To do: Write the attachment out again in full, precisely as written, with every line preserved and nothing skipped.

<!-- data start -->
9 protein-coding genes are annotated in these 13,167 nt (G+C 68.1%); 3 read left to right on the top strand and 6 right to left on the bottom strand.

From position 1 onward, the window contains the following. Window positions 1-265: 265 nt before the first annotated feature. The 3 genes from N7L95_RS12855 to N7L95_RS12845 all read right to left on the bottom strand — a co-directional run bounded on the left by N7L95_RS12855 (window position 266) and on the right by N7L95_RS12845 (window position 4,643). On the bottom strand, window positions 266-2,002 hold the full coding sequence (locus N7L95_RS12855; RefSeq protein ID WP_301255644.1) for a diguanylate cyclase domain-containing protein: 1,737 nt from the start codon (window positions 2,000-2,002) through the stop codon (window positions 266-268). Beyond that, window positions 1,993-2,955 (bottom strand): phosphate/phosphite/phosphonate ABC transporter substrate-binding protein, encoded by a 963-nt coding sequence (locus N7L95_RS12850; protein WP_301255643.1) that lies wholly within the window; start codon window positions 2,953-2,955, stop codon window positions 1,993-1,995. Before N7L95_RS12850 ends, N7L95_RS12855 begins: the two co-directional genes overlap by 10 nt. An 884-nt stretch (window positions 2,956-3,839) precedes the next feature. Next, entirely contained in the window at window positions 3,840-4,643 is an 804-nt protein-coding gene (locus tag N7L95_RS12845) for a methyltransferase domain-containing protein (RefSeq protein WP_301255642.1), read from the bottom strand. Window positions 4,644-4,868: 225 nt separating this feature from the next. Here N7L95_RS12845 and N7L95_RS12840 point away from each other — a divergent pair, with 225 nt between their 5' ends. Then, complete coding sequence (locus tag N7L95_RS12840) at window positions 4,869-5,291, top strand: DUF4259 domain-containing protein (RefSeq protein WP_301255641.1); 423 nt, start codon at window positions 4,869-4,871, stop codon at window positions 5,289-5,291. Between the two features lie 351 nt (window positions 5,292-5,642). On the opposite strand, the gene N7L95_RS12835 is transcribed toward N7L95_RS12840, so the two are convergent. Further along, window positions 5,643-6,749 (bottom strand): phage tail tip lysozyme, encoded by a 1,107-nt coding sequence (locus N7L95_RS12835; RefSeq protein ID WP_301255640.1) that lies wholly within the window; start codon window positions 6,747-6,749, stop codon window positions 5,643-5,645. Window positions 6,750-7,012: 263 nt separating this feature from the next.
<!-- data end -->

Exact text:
9 protein-coding genes are annotated in these 13,167 nt (G+C 68.1%); 3 read left to right on the top strand and 6 right to left on the bottom strand.

From position 1 onward, the window contains the following. Window positions 1-265: 265 nt before the first annotated feature. The 3 genes from N7L95_RS12855 to N7L95_RS12845 all read right to left on the bottom strand — a co-directional run bounded on the left by N7L95_RS12855 (window position 266) and on the right by N7L95_RS12845 (window position 4,643). On the bottom strand, window positions 266-2,002 hold the full coding sequence (locus N7L95_RS12855; RefSeq protein ID WP_301255644.1) for a diguanylate cyclase domain-containing protein: 1,737 nt from the start codon (window positions 2,000-2,002) through the stop codon (window positions 266-268). Beyond that, window positions 1,993-2,955 (bottom strand): phosphate/phosphite/phosphonate ABC transporter substrate-binding protein, encoded by a 963-nt coding sequence (locus N7L95_RS12850; protein WP_301255643.1) that lies wholly within the window; start codon window positions 2,953-2,955, stop codon window positions 1,993-1,995. Before N7L95_RS12850 ends, N7L95_RS12855 begins: the two co-directional genes overlap by 10 nt. An 884-nt stretch (window positions 2,956-3,839) precedes the next feature. Next, entirely contained in the window at window positions 3,840-4,643 is an 804-nt protein-coding gene (locus tag N7L95_RS12845) for a methyltransferase domain-containing protein (RefSeq protein WP_301255642.1), read from the bottom strand. Window positions 4,644-4,868: 225 nt separating this feature from the next. Here N7L95_RS12845 and N7L95_RS12840 point away from each other — a divergent pair, with 225 nt between their 5' ends. Then, complete coding sequence (locus tag N7L95_RS12840) at window positions 4,869-5,291, top strand: DUF4259 domain-containing protein (RefSeq protein WP_301255641.1); 423 nt, start codon at window positions 4,869-4,871, stop codon at window positions 5,289-5,291. Between the two features lie 351 nt (window positions 5,292-5,642). On the opposite strand, the gene N7L95_RS12835 is transcribed toward N7L95_RS12840, so the two are convergent. Further along, window positions 5,643-6,749 (bottom strand): phage tail tip lysozyme, encoded by a 1,107-nt coding sequence (locus N7L95_RS12835; RefSeq protein ID WP_301255640.1) that lies wholly within the window; start codon window positions 6,747-6,749, stop codon window positions 5,643-5,645. Window positions 6,750-7,012: 263 nt separating this feature from the next.